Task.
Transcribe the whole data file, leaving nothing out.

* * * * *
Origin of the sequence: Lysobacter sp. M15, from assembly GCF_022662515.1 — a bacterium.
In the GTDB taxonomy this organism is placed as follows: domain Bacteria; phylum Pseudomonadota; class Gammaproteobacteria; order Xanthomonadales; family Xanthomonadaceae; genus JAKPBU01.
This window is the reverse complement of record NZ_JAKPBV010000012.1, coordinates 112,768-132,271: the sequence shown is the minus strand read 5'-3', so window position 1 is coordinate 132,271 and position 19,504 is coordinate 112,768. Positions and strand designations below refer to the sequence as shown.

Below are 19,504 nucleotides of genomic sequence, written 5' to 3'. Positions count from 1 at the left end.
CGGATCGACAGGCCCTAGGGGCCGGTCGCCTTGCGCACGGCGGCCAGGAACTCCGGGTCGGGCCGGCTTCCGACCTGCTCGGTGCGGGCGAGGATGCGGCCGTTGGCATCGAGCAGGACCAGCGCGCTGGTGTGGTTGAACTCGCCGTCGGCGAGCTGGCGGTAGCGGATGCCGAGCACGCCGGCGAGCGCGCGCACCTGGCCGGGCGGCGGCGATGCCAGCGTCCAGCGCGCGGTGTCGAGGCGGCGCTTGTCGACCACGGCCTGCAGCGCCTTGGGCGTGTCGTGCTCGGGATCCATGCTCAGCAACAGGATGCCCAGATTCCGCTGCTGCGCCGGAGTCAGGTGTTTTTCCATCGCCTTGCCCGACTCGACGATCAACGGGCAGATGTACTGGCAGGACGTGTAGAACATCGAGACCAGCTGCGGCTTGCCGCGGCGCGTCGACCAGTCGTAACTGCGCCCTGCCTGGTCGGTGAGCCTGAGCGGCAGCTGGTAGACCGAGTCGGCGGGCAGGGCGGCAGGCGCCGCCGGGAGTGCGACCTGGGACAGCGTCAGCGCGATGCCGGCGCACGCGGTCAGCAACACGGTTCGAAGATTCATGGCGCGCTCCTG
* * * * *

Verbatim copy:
Origin of the sequence: Lysobacter sp. M15, from assembly GCF_022662515.1 — a bacterium.
In the GTDB taxonomy this organism is placed as follows: domain Bacteria; phylum Pseudomonadota; class Gammaproteobacteria; order Xanthomonadales; family Xanthomonadaceae; genus JAKPBU01.
This window is the reverse complement of record NZ_JAKPBV010000012.1, coordinates 112,768-132,271: the sequence shown is the minus strand read 5'-3', so window position 1 is coordinate 132,271 and position 19,504 is coordinate 112,768. Positions and strand designations below refer to the sequence as shown.

Below are 19,504 nucleotides of genomic sequence, written 5' to 3'. Positions count from 1 at the left end.
CGGATCGACAGGCCCTAGGGGCCGGTCGCCTTGCGCACGGCGGCCAGGAACTCCGGGTCGGGCCGGCTTCCGACCTGCTCGGTGCGGGCGAGGATGCGGCCGTTGGCATCGAGCAGGACCAGCGCGCTGGTGTGGTTGAACTCGCCGTCGGCGAGCTGGCGGTAGCGGATGCCGAGCACGCCGGCGAGCGCGCGCACCTGGCCGGGCGGCGGCGATGCCAGCGTCCAGCGCGCGGTGTCGAGGCGGCGCTTGTCGACCACGGCCTGCAGCGCCTTGGGCGTGTCGTGCTCGGGATCCATGCTCAGCAACAGGATGCCCAGATTCCGCTGCTGCGCCGGAGTCAGGTGTTTTTCCATCGCCTTGCCCGACTCGACGATCAACGGGCAGATGTACTGGCAGGACGTGTAGAACATCGAGACCAGCTGCGGCTTGCCGCGGCGCGTCGACCAGTCGTAACTGCGCCCTGCCTGGTCGGTGAGCCTGAGCGGCAGCTGGTAGACCGAGTCGGCGGGCAGGGCGGCAGGCGCCGCCGGGAGTGCGACCTGGGACAGCGTCAGCGCGATGCCGGCGCACGCGGTCAGCAACACGGTTCGAAGATTCATGGCGCGCTCCTG